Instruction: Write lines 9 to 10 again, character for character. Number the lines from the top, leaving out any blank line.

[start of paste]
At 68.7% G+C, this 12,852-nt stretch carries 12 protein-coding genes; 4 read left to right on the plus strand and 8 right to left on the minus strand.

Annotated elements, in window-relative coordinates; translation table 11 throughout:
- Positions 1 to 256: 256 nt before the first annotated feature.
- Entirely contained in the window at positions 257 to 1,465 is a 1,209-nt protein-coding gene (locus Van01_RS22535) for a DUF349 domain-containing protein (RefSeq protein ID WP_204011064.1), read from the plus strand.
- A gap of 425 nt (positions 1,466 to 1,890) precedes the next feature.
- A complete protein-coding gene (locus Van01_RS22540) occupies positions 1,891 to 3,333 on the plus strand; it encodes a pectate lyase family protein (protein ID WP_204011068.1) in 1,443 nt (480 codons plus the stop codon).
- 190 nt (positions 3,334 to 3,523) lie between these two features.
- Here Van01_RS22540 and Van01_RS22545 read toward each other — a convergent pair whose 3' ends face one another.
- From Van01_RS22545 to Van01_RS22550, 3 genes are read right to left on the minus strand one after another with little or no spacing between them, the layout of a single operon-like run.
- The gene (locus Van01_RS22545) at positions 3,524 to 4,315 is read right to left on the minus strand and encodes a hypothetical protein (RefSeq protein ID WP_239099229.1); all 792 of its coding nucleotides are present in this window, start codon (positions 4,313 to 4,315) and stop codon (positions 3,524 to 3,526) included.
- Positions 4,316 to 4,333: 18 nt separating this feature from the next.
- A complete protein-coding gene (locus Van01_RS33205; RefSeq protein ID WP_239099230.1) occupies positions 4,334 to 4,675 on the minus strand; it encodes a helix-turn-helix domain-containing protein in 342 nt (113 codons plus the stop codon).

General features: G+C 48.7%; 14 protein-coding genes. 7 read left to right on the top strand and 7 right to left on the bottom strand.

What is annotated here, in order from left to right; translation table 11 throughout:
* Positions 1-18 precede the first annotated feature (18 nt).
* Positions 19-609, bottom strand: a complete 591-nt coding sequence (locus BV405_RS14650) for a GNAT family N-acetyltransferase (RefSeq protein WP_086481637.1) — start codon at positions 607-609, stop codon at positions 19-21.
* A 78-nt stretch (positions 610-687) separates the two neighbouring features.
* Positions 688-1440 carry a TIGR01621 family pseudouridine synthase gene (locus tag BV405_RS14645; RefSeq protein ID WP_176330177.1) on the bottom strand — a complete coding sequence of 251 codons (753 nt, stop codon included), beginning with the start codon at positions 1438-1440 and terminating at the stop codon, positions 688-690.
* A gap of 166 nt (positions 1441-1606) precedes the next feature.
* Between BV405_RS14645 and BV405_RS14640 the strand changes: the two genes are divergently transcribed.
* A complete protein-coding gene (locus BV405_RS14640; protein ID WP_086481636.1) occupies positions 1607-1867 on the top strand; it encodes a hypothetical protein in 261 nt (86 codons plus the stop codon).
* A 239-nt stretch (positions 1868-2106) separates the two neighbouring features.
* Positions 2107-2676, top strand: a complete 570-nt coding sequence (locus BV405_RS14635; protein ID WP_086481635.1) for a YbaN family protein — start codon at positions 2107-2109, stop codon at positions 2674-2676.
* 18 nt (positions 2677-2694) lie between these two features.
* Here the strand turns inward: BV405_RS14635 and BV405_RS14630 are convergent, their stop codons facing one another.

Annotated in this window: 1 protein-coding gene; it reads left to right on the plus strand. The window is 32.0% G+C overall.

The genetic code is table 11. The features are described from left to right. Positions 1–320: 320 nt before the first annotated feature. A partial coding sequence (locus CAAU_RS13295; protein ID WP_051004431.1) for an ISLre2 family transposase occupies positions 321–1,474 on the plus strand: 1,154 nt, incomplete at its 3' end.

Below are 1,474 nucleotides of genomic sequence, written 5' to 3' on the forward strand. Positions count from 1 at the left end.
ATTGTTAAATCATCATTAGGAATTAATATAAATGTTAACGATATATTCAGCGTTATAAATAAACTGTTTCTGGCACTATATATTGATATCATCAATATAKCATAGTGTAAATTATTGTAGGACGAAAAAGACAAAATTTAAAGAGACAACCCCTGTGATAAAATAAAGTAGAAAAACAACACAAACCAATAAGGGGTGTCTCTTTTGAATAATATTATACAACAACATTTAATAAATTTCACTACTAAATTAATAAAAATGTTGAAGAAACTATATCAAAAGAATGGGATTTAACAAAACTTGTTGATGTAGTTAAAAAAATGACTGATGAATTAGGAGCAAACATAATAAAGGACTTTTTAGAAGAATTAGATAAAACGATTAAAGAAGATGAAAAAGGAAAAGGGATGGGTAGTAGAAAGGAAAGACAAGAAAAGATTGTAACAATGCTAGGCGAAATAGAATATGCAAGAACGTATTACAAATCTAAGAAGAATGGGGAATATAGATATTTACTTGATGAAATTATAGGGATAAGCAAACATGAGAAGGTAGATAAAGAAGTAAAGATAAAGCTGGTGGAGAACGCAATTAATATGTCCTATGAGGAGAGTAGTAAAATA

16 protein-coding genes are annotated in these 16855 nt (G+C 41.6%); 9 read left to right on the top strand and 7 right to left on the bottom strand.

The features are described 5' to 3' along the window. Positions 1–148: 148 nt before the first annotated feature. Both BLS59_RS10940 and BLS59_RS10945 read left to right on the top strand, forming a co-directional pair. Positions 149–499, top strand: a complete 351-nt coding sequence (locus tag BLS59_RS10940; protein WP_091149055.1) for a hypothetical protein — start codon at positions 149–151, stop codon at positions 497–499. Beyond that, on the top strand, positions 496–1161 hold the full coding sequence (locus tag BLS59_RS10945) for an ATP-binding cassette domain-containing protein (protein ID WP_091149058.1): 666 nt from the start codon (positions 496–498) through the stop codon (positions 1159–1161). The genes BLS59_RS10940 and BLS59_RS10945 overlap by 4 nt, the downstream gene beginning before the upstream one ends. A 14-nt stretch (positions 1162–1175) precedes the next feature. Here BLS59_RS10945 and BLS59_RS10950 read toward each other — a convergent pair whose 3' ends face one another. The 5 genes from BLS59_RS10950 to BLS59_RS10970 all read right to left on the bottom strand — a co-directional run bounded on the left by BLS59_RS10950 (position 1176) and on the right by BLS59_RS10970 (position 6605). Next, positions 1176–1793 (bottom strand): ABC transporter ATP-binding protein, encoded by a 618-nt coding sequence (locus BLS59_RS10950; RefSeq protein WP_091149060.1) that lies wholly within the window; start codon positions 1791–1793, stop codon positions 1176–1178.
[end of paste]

- From Van01_RS22545 to Van01_RS22550, 3 genes are read right to left on the minus strand one after another with little or no spacing between them, the layout of a single operon-like run.
- The gene (locus Van01_RS22545) at positions 3,524 to 4,315 is read right to left on the minus strand and encodes a hypothetical protein (RefSeq protein ID WP_239099229.1); all 792 of its coding nucleotides are present in this window, start codon (positions 4,313 to 4,315) and stop codon (positions 3,524 to 3,526) included.